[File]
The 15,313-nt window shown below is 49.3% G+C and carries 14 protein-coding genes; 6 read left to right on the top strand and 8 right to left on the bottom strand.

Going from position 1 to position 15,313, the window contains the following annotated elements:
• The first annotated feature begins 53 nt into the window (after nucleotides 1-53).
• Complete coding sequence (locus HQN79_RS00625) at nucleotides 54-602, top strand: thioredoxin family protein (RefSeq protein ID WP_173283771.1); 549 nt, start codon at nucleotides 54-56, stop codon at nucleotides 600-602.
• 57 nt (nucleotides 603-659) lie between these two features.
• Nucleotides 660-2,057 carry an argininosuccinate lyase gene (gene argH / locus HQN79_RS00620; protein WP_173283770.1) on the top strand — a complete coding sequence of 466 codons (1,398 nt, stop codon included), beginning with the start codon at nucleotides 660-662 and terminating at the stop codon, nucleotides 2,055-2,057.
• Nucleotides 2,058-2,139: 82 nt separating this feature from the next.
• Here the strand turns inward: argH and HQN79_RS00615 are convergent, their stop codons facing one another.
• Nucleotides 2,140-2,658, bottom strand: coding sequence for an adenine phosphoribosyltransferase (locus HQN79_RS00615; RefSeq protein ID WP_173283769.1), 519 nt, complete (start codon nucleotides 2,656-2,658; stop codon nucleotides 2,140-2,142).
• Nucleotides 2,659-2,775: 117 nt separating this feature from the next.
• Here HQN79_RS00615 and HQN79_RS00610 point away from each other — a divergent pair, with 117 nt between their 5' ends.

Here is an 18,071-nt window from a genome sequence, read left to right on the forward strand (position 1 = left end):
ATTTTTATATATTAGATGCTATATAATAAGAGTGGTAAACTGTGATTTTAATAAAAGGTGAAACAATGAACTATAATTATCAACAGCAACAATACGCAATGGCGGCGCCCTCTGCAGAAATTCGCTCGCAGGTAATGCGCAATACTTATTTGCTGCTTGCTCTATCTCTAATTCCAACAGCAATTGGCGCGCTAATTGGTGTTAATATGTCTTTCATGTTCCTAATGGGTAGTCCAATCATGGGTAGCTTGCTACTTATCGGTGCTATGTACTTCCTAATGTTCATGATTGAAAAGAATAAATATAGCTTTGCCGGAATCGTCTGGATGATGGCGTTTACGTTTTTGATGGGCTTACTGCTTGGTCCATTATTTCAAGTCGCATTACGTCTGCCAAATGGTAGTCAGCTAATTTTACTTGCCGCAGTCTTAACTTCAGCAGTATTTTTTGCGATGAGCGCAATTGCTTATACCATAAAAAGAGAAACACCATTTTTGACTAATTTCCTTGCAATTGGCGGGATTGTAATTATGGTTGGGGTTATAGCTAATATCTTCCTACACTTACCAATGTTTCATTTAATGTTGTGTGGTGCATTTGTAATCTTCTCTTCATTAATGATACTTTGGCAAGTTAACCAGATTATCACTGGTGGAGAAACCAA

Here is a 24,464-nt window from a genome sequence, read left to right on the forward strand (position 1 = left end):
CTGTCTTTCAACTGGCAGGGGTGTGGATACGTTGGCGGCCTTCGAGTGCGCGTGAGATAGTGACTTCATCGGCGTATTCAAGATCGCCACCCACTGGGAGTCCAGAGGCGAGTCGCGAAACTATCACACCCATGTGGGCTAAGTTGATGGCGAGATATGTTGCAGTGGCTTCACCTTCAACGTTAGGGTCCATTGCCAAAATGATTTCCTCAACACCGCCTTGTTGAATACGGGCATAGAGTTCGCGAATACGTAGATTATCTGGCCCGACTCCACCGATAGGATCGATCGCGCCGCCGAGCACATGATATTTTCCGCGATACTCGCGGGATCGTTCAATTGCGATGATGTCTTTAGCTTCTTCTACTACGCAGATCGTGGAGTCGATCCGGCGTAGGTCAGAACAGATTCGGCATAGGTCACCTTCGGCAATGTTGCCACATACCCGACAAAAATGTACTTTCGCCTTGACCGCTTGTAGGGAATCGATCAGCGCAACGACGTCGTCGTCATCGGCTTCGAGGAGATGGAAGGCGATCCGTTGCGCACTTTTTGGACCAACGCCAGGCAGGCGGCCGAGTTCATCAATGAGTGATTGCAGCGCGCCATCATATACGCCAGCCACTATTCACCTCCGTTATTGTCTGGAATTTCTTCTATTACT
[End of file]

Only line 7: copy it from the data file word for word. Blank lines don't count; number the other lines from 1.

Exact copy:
• Nucleotides 2,058-2,139: 82 nt separating this feature from the next.